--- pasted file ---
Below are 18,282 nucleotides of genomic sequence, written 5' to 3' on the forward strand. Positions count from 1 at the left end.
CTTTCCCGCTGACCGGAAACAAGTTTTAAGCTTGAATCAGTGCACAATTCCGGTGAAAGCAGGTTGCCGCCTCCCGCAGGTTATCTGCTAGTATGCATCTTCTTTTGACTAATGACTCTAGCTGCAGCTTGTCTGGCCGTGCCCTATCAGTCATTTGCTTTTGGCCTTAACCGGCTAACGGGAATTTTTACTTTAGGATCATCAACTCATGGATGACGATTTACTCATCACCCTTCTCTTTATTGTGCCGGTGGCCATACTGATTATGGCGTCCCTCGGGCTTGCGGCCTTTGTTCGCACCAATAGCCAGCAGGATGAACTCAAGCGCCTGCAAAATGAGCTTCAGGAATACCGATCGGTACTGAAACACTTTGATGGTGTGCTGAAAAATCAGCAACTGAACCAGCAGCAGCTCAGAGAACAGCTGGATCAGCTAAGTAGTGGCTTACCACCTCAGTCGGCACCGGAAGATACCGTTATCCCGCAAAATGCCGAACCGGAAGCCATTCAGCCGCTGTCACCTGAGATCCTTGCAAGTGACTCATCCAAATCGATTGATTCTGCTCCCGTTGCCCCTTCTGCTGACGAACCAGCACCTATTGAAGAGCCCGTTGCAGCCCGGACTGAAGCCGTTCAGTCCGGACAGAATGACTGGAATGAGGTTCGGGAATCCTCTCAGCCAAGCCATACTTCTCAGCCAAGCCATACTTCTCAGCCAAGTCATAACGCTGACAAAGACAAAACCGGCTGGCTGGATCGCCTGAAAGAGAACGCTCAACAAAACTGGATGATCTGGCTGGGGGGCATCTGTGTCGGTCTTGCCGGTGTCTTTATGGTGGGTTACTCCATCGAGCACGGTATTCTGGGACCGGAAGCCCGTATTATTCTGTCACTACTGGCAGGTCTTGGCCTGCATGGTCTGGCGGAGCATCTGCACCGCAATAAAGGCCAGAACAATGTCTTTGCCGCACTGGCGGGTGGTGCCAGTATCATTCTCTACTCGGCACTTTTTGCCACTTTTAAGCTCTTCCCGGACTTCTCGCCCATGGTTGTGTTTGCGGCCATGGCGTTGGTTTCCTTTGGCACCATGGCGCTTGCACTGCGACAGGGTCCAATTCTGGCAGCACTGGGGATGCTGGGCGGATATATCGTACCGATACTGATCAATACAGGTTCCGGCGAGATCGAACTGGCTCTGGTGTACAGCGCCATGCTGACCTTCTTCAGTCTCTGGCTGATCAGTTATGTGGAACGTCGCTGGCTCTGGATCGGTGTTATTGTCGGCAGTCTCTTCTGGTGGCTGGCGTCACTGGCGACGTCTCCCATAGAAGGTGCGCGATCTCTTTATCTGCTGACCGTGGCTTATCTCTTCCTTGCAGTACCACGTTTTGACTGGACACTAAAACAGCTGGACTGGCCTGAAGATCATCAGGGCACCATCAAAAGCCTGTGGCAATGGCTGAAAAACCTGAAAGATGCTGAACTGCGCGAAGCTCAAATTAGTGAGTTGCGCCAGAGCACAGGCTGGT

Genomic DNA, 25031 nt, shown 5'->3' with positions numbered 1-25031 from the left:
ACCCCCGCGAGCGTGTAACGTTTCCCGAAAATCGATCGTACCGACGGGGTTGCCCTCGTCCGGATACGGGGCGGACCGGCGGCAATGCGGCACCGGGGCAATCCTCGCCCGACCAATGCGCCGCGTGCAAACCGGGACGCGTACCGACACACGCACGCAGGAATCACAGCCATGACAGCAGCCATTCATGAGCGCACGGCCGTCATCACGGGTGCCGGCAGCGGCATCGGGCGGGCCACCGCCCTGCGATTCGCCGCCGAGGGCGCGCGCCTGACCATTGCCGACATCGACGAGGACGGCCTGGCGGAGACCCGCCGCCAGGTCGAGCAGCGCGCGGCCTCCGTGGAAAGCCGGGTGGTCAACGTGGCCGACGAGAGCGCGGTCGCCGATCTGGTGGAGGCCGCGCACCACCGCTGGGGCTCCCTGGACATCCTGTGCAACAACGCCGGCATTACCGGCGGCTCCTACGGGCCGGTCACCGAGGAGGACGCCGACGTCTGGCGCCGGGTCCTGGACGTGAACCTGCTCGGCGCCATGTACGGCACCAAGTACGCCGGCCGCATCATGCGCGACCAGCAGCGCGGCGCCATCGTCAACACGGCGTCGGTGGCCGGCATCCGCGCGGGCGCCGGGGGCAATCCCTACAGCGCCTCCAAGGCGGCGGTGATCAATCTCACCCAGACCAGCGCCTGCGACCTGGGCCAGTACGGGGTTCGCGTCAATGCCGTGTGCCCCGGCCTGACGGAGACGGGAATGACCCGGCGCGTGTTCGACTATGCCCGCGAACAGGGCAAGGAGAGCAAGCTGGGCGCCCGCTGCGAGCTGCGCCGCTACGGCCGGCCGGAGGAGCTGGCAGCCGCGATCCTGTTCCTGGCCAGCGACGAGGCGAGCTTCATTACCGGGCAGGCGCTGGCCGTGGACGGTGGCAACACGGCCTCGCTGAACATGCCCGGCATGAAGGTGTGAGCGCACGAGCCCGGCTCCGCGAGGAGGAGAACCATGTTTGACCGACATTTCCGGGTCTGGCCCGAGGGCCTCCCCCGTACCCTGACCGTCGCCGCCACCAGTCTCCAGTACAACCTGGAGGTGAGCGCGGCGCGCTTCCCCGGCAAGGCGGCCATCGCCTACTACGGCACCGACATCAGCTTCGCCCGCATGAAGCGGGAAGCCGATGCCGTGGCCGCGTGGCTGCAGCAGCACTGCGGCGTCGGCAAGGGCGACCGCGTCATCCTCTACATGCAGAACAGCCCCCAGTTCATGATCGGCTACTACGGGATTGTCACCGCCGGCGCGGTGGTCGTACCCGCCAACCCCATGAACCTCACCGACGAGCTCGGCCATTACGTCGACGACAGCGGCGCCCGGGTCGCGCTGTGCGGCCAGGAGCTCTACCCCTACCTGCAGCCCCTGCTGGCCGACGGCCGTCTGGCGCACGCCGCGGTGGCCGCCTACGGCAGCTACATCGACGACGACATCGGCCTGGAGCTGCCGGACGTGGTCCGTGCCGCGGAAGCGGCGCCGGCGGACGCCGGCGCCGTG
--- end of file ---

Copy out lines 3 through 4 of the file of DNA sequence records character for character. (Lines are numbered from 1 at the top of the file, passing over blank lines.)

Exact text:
Genomic DNA, 25031 nt, shown 5'->3' with positions numbered 1-25031 from the left:
ACCCCCGCGAGCGTGTAACGTTTCCCGAAAATCGATCGTACCGACGGGGTTGCCCTCGTCCGGATACGGGGCGGACCGGCGGCAATGCGGCACCGGGGCAATCCTCGCCCGACCAATGCGCCGCGTGCAAACCGGGACGCGTACCGACACACGCACGCAGGAATCACAGCCATGACAGCAGCCATTCATGAGCGCACGGCCGTCATCACGGGTGCCGGCAGCGGCATCGGGCGGGCCACCGCCCTGCGATTCGCCGCCGAGGGCGCGCGCCTGACCATTGCCGACATCGACGAGGACGGCCTGGCGGAGACCCGCCGCCAGGTCGAGCAGCGCGCGGCCTCCGTGGAAAGCCGGGTGGTCAACGTGGCCGACGAGAGCGCGGTCGCCGATCTGGTGGAGGCCGCGCACCACCGCTGGGGCTCCCTGGACATCCTGTGCAACAACGCCGGCATTACCGGCGGCTCCTACGGGCCGGTCACCGAGGAGGACGCCGACGTCTGGCGCCGGGTCCTGGACGTGAACCTGCTCGGCGCCATGTACGGCACCAAGTACGCCGGCCGCATCATGCGCGACCAGCAGCGCGGCGCCATCGTCAACACGGCGTCGGTGGCCGGCATCCGCGCGGGCGCCGGGGGCAATCCCTACAGCGCCTCCAAGGCGGCGGTGATCAATCTCACCCAGACCAGCGCCTGCGACCTGGGCCAGTACGGGGTTCGCGTCAATGCCGTGTGCCCCGGCCTGACGGAGACGGGAATGACCCGGCGCGTGTTCGACTATGCCCGCGAACAGGGCAAGGAGAGCAAGCTGGGCGCCCGCTGCGAGCTGCGCCGCTACGGCCGGCCGGAGGAGCTGGCAGCCGCGATCCTGTTCCTGGCCAGCGACGAGGCGAGCTTCATTACCGGGCAGGCGCTGGCCGTGGACGGTGGCAACACGGCCTCGCTGAACATGCCCGGCATGAAGGTGTGAGCGCACGAGCCCGGCTCCGCGAGGAGGAGAACCATGTTTGACCGACATTTCCGGGTCTGGCCCGAGGGCCTCCCCCGTACCCTGACCGTCGCCGCCACCAGTCTCCAGTACAACCTGGAGGTGAGCGCGGCGCGCTTCCCCGGCAAGGCGGCCATCGCCTACTACGGCACCGACATCAGCTTCGCCCGCATGAAGCGGGAAGCCGATGCCGTGGCCGCGTGGCTGCAGCAGCACTGCGGCGTCGGCAAGGGCGACCGCGTCATCCTCTACATGCAGAACAGCCCCCAGTTCATGATCGGCTACTACGGGATTGTCACCGCCGGCGCGGTGGTCGTACCCGCCAACCCCATGAACCTCACCGACGAGCTCGGCCATTACGTCGACGACAGCGGCGCCCGGGTCGCGCTGTGCGGCCAGGAGCTCTACCCCTACCTGCAGCCCCTGCTGGCCGACGGCCGTCTGGCGCACGCCGCGGTGGCCGCCTACGGCAGCTACATCGACGACGACATCGGCCTGGAGCTGCCGGACGTGGTCCGTGCCGCGGAAGCGGCGCCGGCGGACGCCGGCGCCGTG